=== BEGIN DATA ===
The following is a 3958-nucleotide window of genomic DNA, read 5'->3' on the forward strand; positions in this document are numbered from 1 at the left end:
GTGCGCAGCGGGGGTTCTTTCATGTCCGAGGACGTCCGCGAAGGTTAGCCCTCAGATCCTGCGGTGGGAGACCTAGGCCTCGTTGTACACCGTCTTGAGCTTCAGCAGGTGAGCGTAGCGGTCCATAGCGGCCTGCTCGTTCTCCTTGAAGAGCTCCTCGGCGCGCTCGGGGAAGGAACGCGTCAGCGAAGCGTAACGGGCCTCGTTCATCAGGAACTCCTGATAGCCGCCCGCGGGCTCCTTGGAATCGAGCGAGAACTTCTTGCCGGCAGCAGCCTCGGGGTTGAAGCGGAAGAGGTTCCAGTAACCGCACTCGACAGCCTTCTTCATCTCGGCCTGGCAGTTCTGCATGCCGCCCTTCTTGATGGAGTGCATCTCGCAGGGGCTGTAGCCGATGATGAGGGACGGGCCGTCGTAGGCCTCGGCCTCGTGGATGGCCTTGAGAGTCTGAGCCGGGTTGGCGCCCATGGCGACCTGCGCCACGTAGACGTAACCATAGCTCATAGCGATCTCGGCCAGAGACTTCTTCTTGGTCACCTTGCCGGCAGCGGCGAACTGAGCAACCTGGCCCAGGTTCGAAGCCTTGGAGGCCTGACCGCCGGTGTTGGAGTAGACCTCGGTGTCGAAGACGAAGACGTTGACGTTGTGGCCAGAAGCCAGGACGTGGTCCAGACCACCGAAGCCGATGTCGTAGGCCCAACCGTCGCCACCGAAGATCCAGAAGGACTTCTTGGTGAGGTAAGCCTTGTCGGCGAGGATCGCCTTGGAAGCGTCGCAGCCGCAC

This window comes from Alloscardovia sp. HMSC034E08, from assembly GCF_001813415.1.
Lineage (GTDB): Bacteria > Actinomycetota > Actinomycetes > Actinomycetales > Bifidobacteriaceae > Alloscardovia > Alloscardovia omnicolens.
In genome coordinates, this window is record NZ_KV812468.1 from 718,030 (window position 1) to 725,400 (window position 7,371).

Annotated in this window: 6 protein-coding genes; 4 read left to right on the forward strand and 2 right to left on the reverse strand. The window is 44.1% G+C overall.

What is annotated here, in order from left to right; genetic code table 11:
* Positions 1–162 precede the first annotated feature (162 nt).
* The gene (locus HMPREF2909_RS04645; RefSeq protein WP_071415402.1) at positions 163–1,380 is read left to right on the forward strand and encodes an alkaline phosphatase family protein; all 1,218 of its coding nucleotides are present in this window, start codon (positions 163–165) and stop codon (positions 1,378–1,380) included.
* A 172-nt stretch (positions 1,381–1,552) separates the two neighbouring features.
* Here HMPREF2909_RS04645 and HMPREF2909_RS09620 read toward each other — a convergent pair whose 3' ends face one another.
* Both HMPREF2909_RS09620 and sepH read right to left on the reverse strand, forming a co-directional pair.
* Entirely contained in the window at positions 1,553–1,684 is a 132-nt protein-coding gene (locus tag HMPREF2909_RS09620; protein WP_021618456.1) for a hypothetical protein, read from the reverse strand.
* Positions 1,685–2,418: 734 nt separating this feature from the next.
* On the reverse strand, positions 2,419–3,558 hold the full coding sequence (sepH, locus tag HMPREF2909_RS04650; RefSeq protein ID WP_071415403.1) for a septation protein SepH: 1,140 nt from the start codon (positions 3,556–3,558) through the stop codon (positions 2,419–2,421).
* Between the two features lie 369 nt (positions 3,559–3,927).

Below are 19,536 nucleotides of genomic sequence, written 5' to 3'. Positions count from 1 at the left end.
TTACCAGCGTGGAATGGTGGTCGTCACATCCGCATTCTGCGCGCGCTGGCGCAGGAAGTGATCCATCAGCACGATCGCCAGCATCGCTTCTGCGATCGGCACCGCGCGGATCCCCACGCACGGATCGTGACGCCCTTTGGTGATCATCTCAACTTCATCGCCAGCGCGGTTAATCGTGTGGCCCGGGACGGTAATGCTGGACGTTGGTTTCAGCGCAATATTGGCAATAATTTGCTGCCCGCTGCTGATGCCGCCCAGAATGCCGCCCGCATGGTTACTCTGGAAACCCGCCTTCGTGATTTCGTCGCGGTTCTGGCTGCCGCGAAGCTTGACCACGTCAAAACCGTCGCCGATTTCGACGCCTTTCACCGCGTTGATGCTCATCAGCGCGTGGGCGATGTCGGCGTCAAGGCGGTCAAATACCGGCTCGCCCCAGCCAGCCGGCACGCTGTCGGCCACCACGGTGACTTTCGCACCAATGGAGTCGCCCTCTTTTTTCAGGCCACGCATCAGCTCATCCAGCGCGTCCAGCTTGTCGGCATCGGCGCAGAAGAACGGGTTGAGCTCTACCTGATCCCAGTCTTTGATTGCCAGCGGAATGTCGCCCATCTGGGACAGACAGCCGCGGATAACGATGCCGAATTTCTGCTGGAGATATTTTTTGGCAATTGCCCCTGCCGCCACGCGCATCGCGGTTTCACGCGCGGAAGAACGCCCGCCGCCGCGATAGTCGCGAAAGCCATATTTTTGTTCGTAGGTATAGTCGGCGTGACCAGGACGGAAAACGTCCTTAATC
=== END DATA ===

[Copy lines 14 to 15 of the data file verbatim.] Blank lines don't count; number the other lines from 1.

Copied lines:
* Positions 1,685–2,418: 734 nt separating this feature from the next.
* On the reverse strand, positions 2,419–3,558 hold the full coding sequence (sepH, locus tag HMPREF2909_RS04650; RefSeq protein ID WP_071415403.1) for a septation protein SepH: 1,140 nt from the start codon (positions 3,556–3,558) through the stop codon (positions 2,419–2,421).